United Methodist Bishop Woodie W. White Writes Letters to Martin Luther King Jr. About Nation’s Race Progress

Bishop Woodie W. White, a bishop-in-residence at Emory University’s Candler School of Theology for the last decade. Photo courtesy of Emory University

Bishop Woodie W. White, a bishop-in-residence at Emory University’s Candler School of Theology for the last decade. Photo courtesy of Emory University

The nation will mark the birthday of the Rev. Martin Luther King Jr. on Monday (Jan. 20) with speeches, prayers and volunteer service.

But for decades, retired United Methodist Bishop Woodie W. White has marked the holiday in a more personal way: He writes a “birthday letter” to the civil rights leader who was killed in 1968.

“It was a way to get kind of a year’s assessment on what the nation was accomplishing and not accomplishing in the area of race,” said White, a bishop-in-residence at Emory University’s Candler School of Theology for the last decade.

“I did it because, frankly, I needed to have perspective. I needed to not get discouraged, and I needed it to be affirming of progress in race which had taken place over the course of a year.”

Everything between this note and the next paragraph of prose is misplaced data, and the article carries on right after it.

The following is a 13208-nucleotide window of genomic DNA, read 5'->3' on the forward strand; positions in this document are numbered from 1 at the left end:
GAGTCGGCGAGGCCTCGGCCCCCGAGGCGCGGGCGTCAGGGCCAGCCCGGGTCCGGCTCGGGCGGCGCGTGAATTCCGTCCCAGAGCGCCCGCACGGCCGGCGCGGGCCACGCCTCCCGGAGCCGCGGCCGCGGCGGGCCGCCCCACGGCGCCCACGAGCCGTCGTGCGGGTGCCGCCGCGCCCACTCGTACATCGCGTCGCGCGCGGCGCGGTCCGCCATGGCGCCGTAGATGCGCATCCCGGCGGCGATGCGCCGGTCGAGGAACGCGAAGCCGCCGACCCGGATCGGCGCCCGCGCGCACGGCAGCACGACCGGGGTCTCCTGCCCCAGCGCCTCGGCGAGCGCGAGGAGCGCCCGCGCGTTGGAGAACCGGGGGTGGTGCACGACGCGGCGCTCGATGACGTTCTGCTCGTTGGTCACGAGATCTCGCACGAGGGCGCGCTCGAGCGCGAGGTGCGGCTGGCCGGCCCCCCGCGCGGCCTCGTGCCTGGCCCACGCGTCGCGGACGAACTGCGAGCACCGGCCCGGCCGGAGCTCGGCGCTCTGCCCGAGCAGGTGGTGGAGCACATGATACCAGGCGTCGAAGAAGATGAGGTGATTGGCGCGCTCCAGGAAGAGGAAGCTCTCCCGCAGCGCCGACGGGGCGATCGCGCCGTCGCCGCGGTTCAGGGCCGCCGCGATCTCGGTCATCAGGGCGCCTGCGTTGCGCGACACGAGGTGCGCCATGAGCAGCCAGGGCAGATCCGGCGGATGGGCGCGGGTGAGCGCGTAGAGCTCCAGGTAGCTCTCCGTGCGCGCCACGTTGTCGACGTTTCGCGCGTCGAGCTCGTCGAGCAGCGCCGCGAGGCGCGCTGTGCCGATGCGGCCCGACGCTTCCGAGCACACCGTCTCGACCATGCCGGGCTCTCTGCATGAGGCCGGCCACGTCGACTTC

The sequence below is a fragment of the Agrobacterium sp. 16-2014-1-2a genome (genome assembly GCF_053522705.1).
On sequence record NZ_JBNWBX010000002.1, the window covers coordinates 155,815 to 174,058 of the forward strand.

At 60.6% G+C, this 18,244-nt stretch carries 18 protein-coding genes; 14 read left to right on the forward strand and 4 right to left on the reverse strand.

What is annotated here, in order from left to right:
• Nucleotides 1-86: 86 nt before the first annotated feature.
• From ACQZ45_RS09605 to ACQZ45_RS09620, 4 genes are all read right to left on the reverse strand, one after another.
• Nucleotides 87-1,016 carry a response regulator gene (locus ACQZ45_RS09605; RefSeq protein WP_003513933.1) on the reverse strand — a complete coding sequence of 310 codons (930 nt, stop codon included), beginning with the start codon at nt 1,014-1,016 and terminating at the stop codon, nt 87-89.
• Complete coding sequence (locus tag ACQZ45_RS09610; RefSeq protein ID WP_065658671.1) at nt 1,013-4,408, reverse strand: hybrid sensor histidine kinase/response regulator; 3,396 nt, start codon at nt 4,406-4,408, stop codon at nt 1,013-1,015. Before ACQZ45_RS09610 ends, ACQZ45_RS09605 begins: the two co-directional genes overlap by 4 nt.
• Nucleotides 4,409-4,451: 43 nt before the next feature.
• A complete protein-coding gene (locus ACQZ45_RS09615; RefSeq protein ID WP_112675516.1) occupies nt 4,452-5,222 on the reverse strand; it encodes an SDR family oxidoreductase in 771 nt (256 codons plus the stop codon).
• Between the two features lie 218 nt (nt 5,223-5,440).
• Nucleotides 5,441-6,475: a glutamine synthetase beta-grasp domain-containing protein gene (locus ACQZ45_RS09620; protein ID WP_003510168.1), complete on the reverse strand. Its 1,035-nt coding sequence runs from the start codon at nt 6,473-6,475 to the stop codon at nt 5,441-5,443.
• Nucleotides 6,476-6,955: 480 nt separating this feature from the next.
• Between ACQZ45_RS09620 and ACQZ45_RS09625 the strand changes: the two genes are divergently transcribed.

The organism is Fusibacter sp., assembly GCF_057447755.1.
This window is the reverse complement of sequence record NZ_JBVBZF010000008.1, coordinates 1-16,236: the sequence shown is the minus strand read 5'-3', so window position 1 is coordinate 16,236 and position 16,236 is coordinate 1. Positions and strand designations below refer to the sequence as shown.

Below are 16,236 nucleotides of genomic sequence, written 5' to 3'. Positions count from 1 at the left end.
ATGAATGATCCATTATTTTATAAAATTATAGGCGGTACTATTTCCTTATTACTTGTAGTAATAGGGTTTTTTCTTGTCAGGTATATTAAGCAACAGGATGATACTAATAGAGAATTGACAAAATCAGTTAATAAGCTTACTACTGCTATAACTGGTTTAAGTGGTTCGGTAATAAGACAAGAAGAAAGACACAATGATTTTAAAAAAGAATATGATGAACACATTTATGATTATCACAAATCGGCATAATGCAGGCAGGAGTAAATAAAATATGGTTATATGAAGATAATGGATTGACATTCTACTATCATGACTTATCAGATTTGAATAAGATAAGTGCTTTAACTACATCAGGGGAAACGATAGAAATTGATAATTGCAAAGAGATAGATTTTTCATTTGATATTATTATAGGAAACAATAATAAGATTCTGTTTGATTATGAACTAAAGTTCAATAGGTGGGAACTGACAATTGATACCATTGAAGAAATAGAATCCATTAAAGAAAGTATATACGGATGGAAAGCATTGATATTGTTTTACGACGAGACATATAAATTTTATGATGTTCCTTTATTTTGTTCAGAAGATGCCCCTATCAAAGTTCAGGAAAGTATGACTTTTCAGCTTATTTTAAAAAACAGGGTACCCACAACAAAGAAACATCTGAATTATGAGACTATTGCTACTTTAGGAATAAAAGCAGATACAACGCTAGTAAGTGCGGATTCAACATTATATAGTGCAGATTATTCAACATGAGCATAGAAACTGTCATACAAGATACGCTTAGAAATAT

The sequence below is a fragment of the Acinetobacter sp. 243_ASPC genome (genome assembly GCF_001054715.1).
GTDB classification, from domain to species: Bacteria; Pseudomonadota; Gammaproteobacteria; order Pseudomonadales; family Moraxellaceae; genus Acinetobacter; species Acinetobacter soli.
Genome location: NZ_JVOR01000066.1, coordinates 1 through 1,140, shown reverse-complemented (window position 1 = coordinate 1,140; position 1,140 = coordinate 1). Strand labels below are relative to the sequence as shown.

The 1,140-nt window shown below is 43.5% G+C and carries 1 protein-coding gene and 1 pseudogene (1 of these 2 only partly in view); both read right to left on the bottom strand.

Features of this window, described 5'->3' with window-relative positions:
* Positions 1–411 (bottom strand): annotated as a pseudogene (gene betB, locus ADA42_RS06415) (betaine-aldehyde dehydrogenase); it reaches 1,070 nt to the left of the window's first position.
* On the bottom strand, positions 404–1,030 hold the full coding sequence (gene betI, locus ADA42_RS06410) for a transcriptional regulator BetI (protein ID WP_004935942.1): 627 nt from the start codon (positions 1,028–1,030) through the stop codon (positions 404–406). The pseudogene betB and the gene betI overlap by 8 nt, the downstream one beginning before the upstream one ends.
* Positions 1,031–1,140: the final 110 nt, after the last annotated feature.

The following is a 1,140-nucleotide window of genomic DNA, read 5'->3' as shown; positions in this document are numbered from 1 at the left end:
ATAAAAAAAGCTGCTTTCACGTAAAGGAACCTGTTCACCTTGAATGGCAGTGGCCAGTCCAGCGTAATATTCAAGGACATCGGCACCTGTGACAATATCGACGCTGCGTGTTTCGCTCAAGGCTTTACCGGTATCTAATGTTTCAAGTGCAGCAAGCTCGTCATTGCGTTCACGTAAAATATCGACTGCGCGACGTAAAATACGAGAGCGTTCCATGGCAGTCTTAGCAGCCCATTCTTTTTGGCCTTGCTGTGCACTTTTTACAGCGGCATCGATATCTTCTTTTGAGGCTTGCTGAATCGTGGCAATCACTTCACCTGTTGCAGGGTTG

White started the custom in 1976, when he chose to write a letter to King instead of giving a traditional speech to the Human Rights Commission in Howard County, Md. He continued writing on and off while he served as the first head of the United Methodist Church’s General Commission on Religion and Race. Since 1985, he’s written the letters annually, and they’re now published by United Methodist News Service.

White’s letter updates King on the latest strides in race relations while also acknowledging “a hard residue of racism that just won’t seem to die.” He admitted in his most recent letter to being discouraged by mass incarceration and the “lack of outrage” about legislation that has disenfranchised black voters.

“While we are yet flawed by those among us who hold to racial bigotry and intolerance, they no longer define us as a nation or a people!” White wrote in his 2014 edition.

White, 78, and King were not close friends, but they met in the 1960s when White was a Detroit minister and King made annual visits to the city to preach a sermon during Lent.

In 1963, White was among the more than 100,000 who took part in the Detroit “Walk to Freedom” march, where King gave a trial run of his now-famous “I Have a Dream” speech. Two months later, White was in a larger crowd at the March on Washington.

“He began to speak and I said, ‘This sounds familiar,’’’ the bishop recalled. “It was a different context. It was almost like hearing it anew, or for the first time.”

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SOURCE: Religion News Service
Adelle M. Banks